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Pakistan returns captured pilot to India

Xinhua | Updated: 2019-03-01 20:22
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Photo released by Pakistan's Inter-Services Public Relations (ISPR) on March 1, 2019 shows captured Indian pilot Abhinandan Varthaman standing at Wagah border crossing during a handover ceremony in eastern Pakistan's Lahore. [Photo/Xinhua/ISPR]

Earlier, Pakistani authorities handed over the pilot, Wing Commander Abhinandan Varthaman, to Indian authorities after completing the required procedure.

The foreign ministry said in a statement that "the captured Indian Air Force Wing Commander Abhinandan Varthaman has been returned to India today," adding that he was arrested when his MIG-21 military jet crashed in Pakistan-controlled Kashmir after being shot down by Pakistan Air Force for violating Pakistani airspace on Feb 27.

"While in captivity, he was treated with dignity and in line with international law," the statement added.

India confirmed the return of the released pilot on Friday.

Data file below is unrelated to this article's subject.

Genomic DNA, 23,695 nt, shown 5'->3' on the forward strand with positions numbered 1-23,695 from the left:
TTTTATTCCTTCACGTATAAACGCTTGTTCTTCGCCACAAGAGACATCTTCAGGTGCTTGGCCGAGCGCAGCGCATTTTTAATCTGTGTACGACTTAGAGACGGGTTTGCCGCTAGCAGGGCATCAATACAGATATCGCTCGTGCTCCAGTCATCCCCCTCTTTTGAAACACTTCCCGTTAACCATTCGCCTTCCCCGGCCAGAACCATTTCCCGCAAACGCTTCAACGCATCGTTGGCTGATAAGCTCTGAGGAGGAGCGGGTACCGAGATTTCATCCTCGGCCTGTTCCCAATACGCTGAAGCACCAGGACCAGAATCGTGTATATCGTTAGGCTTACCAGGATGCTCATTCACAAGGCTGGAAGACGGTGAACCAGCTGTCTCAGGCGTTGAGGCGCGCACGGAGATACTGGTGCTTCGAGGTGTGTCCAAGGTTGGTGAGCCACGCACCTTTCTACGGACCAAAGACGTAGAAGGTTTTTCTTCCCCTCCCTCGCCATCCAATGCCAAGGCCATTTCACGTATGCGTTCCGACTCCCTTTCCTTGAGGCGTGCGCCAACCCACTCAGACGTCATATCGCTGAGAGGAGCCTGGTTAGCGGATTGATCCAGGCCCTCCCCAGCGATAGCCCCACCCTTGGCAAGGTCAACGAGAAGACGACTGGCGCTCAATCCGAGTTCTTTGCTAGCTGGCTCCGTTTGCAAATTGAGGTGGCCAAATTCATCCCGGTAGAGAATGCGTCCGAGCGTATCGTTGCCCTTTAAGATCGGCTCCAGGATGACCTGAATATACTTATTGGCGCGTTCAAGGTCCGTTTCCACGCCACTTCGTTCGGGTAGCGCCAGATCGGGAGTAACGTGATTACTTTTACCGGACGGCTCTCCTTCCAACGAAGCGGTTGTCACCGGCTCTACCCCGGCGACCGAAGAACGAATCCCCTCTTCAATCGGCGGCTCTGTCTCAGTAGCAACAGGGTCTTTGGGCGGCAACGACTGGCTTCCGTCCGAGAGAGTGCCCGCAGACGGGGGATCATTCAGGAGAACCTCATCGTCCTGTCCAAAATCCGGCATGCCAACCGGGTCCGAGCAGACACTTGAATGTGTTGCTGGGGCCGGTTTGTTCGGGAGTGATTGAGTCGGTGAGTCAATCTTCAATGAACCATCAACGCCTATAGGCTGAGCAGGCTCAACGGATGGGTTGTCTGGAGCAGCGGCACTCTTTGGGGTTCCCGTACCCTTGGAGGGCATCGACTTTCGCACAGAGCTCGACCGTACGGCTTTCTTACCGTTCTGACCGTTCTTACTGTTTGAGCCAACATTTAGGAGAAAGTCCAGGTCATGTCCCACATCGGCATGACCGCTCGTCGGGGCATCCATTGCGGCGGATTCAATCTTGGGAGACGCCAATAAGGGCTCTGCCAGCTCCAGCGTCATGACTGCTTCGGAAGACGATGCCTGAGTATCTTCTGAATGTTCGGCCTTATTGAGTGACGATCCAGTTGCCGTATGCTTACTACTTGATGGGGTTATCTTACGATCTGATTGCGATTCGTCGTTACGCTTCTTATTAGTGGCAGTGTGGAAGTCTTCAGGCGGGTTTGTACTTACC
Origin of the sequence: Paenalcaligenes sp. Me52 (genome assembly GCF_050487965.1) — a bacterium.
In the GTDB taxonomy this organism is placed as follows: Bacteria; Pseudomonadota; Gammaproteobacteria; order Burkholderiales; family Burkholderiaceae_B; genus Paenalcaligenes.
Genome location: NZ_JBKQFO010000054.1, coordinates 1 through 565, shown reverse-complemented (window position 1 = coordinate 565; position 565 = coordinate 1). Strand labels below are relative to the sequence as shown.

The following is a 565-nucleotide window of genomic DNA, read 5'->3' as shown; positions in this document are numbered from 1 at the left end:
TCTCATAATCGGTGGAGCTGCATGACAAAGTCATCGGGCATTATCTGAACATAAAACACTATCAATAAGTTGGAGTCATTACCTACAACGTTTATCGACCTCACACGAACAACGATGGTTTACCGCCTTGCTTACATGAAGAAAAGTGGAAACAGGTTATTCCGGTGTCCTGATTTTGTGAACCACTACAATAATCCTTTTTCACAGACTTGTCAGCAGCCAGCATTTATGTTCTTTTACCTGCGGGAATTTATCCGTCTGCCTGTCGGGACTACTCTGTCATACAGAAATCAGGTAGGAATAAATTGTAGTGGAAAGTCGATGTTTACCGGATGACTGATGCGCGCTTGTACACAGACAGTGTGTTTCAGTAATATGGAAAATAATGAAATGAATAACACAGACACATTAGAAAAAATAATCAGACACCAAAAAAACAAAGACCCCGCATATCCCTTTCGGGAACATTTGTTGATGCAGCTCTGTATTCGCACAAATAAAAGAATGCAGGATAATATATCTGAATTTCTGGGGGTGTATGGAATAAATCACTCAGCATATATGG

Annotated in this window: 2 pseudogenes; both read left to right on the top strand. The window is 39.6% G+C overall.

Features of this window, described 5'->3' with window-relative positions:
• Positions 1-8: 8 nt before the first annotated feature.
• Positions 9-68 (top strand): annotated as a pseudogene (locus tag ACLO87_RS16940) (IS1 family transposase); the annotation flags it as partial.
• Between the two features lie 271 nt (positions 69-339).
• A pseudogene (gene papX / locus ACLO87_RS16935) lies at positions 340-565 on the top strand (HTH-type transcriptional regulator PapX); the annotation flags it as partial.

The Indian Air Force officer pilot entered into the Indian territory through the Wagah-Attari Border in the northern state of Punjab.

According to Indian defence sources, the Indian pilot's fighter jet was shot down by Pakistani ground forces on Feb 27 amid heightened tensions between the two countries over the past few days.

People ride motorbikes before the arrival of Indian Air Force pilot, who was captured by Pakistan on Wednesday, near Wagah border, on the outskirts of the northern city of Amritsar, India, March 1, 2019. [Photo/Agencies]

Following the release of the pilot, Pakistani Foreign Minister Shah Mahmood Qureshi told the media that Pakistan freed the Indian pilot without setting any condition to give a message that Pakistan is a peace-loving country and a good neighbor.

"We have done what we could. We hope that India will reciprocate our peace attempt. There are many people who love peace in India, we hope they'll cooperate with us to give peace a chance," said Qureshi.

Tensions between the two neighbors have been running high after the Feb 14 suicide attack in Indian-controlled Kashmir, which killed over 40 Indian paramilitary troopers.

India blamed Jaish-e-Muhammad (JeM), a militant group which has been banned in Pakistan in 2002, for the deadly attack.

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